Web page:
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Members of the Central American migrant caravan move in the early morning hours on November 05, 2018 in Cordoba, Mexico. Spencer Platt/Getty Images

At the other end of the age spectrum, there were several elderly folks who were being pushed in wheelchairs by friends and family members. I found this to be a Herculean effort, one that displays the epitome of unconditional love. Imagine making this journey for thousands of miles in dangerous conditions, knowing the chances you are granted asylum at the border are extremely slim.

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A man in a USA cap stops at a gas station in the middle of the day to take a break from walking. Spencer Platt/Getty Images

Throughout the trip I was surprised by the amount of "USA" apparel the migrants were wearing. Here, this man is stopped at a gas station in the middle of the day taking a break from walking. Though the migrants are aware of the broad opportunities that a life in the U.S. has to offer, they didn't seem to be plugged into the day-to-day politics of the Trump administration. Though many were fatigued and battered by the experience, they often expressed a good deal of hope for what awaited them at the border.

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Members of the Central American migrant caravan rest in a stadium after arriving into the Mexican capital yesterday on November 6, 2018 in Mexico City, Mexico. Spencer Platt/Getty Images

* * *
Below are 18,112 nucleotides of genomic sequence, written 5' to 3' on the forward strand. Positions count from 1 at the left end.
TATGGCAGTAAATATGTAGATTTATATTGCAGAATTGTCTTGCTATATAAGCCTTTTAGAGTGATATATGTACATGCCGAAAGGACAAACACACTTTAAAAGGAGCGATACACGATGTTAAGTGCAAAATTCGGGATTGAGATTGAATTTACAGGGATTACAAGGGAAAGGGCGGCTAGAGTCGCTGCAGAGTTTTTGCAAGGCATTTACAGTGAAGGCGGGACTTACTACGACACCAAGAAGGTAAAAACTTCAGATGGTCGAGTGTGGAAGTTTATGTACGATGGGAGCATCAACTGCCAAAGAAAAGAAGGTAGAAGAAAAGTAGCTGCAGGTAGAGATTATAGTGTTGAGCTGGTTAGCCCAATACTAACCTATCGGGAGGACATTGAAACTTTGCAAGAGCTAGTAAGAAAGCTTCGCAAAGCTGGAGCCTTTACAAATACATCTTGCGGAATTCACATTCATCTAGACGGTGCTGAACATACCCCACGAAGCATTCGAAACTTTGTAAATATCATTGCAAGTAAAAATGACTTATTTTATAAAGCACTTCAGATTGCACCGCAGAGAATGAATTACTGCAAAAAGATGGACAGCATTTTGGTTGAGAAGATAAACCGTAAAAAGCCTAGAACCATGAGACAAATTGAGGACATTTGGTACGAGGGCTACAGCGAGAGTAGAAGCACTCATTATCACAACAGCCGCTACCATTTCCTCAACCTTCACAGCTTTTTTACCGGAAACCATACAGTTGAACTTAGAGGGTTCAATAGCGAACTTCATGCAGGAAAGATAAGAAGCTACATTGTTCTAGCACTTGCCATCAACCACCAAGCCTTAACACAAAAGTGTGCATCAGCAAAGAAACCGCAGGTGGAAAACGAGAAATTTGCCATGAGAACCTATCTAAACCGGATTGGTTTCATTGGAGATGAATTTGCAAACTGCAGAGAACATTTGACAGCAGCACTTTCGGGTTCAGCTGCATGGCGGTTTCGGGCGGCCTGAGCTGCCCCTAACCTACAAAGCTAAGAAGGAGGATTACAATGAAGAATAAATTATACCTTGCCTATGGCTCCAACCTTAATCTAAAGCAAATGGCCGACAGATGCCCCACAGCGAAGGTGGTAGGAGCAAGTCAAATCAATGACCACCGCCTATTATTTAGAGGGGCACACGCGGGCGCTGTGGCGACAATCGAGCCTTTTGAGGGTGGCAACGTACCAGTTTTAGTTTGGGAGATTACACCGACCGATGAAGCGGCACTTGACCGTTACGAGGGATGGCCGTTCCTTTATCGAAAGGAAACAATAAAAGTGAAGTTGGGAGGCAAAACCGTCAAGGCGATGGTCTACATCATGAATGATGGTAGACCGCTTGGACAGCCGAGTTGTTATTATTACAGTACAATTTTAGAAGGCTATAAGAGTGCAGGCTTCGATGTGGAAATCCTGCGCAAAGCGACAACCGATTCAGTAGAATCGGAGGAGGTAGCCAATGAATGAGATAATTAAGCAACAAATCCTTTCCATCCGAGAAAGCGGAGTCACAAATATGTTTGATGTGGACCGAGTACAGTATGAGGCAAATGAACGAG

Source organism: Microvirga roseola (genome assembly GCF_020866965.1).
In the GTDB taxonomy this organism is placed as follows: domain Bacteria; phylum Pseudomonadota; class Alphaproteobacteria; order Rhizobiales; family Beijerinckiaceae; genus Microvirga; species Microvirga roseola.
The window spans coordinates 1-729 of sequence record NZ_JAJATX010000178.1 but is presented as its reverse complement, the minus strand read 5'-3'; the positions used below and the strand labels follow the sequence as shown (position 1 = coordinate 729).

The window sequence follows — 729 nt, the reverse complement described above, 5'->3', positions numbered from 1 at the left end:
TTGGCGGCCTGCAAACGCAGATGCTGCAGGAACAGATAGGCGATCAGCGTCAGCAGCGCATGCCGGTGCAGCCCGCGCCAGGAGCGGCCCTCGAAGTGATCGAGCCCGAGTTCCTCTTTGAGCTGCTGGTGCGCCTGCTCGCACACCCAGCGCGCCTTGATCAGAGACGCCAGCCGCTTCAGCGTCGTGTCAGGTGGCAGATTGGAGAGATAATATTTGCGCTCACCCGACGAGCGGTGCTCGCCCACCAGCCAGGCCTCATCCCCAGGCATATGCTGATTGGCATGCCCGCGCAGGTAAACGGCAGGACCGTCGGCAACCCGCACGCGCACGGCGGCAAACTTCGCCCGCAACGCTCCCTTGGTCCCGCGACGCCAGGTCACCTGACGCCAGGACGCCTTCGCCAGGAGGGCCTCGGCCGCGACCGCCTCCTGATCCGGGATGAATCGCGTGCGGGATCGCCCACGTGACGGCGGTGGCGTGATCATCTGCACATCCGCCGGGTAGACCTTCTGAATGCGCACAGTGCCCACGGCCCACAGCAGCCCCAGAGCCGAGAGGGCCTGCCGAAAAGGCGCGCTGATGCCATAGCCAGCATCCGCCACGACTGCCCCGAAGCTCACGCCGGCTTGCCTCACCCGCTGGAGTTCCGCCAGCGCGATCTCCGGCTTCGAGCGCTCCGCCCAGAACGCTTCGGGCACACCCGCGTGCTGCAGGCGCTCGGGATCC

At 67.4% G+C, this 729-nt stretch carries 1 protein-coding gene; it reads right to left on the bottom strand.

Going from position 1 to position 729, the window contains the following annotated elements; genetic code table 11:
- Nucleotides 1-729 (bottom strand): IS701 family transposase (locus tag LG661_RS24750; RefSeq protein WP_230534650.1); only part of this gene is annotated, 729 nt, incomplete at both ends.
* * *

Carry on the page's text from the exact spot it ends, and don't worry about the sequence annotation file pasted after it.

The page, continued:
When the caravan reached Mexico City, the strain of the journey on the migrants was tangible. Here, the migrants are taking part in some much-needed R&R, before they continue onto the last leg of their journey to Tijuana. At the stadium, the Mexican government had arranged workshops for kids, food was distributed, and cellphones were available. Some folks who arrived later in the day couldn't make it into the stadium and set up tents outside in an area cordoned off by the Mexican government.

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Members of the Central American migrant caravan rest outside of a stadium after arriving into the Mexican capital the day before. Spencer Platt/Getty Images

This weekend, as migrants reached the border, U.S. Border Patrol agents fired tear gas.

The desperation of the migrants that I met up close and personal is not fully realized by people watching at home.

Their trek for asylum is long and arduous and the time I spent with them made me cherish my citizenship, a status so many of us take for granted.

Spencer Platt is an award-winning photographer who joined Getty Images in 2000. He has covered conflicts in Afghanistan, Iraq, Congo and Ukraine. In 2007, he received the World Press Photo of the Year award for his picture of young Lebanese survivors surveying bombing damage in Beirut during the Lebanon-Israel crisis of 2006.

The views expressed in this article are the author's own.​​​​​

I Traveled With The Migrant Caravan—Here Is The Story Behind The Photographs | Opinion | Opinion